|dc.description.abstract||Floating wind technology has the potential to produce low-carbon electricity on a large
scale: it allows the expansion of o shore wind harvesting to deep water, indicatively
from 50-60 to a few hundred metres depth, where most of the worldwide technical
resource is found. New design specifi cations are being developed for
floating wind in
order to meet diverse criteria such as conversion effi ciency, maintainability, buoyancy
stability, and structural reliability. The last is the focus of this work.
The mechanics of
floating wind turbines in wind and waves are investigated with an
array of numerical means. They demand the simulation of multiple processes such
as aerodynamics, hydrodynamics, rotor and structural dynamics; understanding their
interaction is essential for engineering design, verifi cation, and concept evaluation. The
project is organised in three main parts, presented below.
Aero-hydro-mechanical simulation, characterising the rigid-body motions of a
wind turbine. An investigation of multi-physical couplings is carried out, mainly
through EDF R&D's time-domain simulator CALHYPSO. Wave forces are represented
with the potential-
ow panel method and the Morison equation. Aerodynamic forces
are represented by a thrust model or with the blade element momentum theory.
Main fi ndings: Exposure of fi nite-angle coupling for semi-submersible turbines with
focus on heave plate excursion; characterisation of the aerodynamic damping of pitch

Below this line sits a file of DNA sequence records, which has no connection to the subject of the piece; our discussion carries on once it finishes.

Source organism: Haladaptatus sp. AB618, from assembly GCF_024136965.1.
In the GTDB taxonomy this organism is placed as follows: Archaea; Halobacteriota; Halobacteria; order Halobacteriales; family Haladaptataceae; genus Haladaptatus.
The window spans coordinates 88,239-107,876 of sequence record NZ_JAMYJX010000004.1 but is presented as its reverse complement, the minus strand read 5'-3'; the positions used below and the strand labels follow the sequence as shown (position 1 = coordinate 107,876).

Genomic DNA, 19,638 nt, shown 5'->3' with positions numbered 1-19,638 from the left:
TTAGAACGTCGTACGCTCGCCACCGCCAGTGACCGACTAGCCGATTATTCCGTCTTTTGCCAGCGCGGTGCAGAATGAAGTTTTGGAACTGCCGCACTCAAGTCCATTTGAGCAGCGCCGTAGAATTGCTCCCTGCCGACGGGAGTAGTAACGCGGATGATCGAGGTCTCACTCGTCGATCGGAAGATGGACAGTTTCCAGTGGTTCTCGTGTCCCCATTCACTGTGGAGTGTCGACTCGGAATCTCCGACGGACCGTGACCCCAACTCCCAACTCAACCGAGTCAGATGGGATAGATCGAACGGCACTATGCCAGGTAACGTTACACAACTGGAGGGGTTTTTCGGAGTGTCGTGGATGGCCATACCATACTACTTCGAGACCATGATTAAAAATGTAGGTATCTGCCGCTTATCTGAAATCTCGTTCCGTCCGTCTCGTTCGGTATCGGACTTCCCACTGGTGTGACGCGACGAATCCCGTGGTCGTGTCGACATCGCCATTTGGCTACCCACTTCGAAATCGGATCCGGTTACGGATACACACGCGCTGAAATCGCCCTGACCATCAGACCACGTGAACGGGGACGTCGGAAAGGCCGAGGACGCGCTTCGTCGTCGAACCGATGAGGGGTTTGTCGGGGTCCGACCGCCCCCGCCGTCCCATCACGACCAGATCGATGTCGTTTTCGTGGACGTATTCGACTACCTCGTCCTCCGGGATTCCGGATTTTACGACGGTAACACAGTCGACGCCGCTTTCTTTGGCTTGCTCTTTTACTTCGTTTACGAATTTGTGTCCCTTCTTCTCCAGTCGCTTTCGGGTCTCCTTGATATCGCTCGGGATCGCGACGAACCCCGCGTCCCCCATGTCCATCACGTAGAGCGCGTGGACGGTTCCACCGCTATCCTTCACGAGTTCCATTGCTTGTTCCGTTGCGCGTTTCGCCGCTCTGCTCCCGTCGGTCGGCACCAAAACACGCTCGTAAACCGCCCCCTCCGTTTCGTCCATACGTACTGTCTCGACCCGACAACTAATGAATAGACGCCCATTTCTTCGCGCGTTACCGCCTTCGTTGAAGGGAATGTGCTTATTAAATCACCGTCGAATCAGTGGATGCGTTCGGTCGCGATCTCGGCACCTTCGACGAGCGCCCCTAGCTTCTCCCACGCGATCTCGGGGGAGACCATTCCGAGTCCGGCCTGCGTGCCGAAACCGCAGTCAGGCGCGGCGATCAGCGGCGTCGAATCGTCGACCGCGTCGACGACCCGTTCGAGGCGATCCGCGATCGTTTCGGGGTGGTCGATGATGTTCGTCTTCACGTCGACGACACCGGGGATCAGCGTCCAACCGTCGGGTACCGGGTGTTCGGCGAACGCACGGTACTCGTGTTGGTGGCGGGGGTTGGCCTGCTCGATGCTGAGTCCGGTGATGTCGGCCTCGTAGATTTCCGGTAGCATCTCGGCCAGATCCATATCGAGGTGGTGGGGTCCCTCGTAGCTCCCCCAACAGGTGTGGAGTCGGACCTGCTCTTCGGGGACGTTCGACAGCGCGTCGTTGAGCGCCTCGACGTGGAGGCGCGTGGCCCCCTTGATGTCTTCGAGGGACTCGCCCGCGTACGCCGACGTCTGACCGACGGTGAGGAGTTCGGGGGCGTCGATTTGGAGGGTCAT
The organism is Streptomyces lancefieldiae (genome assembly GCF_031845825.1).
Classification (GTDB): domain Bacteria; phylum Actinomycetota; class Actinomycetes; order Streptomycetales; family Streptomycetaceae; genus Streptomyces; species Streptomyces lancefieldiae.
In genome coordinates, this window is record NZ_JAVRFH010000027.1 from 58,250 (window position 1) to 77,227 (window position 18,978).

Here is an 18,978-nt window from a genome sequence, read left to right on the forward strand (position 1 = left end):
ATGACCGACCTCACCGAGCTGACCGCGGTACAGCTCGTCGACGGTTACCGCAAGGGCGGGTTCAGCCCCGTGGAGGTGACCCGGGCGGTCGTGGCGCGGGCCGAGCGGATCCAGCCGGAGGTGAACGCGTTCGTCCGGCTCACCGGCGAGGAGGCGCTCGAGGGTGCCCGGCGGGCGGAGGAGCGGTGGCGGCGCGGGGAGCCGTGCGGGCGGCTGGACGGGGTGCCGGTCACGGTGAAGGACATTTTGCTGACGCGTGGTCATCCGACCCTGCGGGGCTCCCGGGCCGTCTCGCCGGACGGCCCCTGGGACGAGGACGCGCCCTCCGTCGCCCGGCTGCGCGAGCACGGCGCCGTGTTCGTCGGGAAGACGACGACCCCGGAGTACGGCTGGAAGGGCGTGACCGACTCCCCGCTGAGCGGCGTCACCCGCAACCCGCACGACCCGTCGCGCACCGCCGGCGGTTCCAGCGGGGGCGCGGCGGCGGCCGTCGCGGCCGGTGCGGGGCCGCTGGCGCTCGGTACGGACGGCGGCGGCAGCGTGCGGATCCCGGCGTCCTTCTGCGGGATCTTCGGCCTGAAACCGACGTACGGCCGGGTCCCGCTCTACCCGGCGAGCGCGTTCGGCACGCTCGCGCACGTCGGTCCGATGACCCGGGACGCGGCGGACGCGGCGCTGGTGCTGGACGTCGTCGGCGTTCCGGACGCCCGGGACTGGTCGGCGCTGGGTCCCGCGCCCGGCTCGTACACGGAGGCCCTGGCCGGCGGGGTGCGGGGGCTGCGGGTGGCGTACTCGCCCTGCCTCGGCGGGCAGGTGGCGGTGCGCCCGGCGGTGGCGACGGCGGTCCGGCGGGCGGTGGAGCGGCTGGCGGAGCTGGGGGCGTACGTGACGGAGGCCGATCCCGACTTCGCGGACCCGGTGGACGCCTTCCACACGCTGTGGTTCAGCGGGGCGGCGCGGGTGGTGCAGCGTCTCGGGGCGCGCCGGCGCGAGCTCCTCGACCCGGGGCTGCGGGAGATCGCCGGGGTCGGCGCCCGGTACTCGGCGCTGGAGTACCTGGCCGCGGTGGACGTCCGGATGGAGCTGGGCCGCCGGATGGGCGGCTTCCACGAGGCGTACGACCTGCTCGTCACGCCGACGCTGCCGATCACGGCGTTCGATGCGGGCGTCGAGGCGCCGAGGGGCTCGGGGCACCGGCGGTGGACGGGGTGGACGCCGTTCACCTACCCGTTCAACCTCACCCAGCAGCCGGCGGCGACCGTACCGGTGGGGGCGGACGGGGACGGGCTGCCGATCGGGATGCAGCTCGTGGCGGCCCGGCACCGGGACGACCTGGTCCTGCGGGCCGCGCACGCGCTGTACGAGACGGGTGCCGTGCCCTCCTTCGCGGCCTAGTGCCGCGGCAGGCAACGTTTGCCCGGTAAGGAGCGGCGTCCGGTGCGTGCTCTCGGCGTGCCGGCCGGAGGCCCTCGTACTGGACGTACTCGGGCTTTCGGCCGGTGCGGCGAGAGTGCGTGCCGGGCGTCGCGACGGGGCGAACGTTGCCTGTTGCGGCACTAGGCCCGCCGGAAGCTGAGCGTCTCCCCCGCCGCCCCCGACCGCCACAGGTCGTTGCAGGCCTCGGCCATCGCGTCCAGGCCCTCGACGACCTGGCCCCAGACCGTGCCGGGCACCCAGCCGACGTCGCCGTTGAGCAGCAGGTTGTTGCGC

motion provided by an operating vertical-axis turbine.
Dynamic mooring simulation, focussed on highly compliant mooring systems, where
fluid-structure interaction and mechanical inertial forces can govern line tension.
EDF R&D's general-purpose, finite-element solver Code Aster is confi gured for this use
exploiting its nonlinear large-displacement and contact mechanics functionalities.
Main findings: Demonstration of a Code Aster-based work
ow for the analysis of catenary
mooring systems; explanation of the dynamic mooring eff ects previously observed
in the DeepCwind basin test campaign.
Aeroelastic analysis of vertical-axis rotors, aimed at verifying novel large-scale
wind turbine concepts in operation, when aeroelastic-rotordynamic instabilities
may occur. The finite-element modal approach is used to qualify rotor vibrations and
to estimate the associated damping, based on the spinning beam formulation and a
linearised aerodynamic operator.
Main fi ndings: Characterisation of the vibration modes of two novel vertical-axis rotor
concepts using the Campbell diagram; estimation of the related aerodynamic damping,
providing information on the aeroelastic stability of these designs.||en